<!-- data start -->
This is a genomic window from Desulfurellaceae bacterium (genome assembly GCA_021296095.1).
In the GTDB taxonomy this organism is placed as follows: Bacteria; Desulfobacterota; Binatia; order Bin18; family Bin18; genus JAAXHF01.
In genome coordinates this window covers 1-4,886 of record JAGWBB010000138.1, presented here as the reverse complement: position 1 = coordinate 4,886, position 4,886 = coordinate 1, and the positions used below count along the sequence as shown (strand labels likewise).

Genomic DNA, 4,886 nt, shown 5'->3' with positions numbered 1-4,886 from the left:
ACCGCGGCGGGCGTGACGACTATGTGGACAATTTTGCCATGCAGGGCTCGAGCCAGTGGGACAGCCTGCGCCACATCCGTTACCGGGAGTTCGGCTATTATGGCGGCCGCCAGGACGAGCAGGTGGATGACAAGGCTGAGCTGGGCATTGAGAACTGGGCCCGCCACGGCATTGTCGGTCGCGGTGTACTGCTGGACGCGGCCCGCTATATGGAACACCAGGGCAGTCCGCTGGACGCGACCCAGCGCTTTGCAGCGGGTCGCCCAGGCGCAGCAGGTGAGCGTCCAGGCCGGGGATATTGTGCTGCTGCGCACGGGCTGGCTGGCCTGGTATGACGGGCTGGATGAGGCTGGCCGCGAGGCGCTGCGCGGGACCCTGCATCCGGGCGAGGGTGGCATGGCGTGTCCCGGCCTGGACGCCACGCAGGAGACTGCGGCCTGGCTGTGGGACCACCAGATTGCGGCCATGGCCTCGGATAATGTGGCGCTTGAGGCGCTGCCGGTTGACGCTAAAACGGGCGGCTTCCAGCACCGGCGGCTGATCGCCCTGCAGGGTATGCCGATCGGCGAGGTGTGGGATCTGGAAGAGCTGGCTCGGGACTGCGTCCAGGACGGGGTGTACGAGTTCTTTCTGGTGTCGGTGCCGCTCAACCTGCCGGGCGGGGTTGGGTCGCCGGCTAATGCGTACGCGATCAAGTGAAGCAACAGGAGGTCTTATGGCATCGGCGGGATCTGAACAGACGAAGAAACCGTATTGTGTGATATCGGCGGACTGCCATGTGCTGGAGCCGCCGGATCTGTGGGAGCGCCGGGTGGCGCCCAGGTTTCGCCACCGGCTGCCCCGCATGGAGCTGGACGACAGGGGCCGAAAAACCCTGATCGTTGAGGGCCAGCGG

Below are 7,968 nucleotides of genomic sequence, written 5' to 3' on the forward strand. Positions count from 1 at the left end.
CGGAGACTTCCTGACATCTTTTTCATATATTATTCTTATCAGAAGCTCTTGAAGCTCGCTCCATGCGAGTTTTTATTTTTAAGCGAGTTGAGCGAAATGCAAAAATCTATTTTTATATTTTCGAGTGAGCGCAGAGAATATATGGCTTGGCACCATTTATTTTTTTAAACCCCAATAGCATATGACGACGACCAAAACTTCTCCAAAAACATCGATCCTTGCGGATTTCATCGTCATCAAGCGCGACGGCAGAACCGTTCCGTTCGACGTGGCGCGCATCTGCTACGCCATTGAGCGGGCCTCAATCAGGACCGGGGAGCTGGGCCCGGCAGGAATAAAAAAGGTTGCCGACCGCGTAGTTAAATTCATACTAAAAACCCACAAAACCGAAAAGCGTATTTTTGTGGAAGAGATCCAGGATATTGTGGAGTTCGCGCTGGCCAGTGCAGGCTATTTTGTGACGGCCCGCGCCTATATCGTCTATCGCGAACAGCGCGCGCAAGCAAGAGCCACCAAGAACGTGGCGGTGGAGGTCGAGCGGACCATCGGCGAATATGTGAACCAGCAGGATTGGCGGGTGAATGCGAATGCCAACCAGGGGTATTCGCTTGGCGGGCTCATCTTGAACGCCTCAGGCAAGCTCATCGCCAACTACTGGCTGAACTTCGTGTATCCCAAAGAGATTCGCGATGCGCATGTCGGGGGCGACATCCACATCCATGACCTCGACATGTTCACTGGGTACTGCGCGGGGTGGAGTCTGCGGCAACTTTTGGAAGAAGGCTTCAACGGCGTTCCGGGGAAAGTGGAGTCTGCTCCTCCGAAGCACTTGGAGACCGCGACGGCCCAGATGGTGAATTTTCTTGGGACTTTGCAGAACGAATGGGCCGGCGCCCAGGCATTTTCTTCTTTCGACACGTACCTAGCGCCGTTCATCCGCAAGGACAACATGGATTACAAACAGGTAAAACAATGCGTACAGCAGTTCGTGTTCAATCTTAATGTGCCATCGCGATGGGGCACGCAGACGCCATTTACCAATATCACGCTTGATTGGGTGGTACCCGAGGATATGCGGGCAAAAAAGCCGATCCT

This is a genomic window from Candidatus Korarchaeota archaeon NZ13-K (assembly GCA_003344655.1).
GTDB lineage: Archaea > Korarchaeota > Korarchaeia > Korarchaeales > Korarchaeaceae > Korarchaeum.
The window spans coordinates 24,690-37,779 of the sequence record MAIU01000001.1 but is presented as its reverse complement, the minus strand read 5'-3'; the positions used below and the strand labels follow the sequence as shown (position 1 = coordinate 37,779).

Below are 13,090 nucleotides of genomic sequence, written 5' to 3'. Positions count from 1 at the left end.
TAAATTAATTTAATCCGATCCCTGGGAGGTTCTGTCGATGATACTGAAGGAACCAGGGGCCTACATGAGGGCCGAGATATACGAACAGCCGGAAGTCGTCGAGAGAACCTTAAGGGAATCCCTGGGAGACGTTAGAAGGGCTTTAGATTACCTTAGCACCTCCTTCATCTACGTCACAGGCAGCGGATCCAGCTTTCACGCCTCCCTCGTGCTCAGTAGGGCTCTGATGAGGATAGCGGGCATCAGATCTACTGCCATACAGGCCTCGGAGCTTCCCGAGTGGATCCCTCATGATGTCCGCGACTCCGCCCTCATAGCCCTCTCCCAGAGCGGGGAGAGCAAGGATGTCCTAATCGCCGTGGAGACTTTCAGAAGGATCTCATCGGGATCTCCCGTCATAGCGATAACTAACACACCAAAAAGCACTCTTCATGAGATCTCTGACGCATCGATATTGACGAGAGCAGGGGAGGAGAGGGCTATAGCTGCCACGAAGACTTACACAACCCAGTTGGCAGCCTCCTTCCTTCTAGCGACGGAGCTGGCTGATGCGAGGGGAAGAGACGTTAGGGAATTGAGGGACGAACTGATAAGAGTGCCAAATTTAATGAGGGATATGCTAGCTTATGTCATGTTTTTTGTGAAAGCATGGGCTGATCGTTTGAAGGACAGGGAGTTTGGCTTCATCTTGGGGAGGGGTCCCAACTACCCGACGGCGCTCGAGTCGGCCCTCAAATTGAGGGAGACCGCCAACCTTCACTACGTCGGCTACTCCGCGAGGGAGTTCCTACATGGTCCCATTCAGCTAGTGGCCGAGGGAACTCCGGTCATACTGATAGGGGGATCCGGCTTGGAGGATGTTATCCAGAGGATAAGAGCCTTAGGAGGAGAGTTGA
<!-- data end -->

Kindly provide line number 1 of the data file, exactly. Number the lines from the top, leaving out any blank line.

This is a genomic window from Desulfurellaceae bacterium (genome assembly GCA_021296095.1).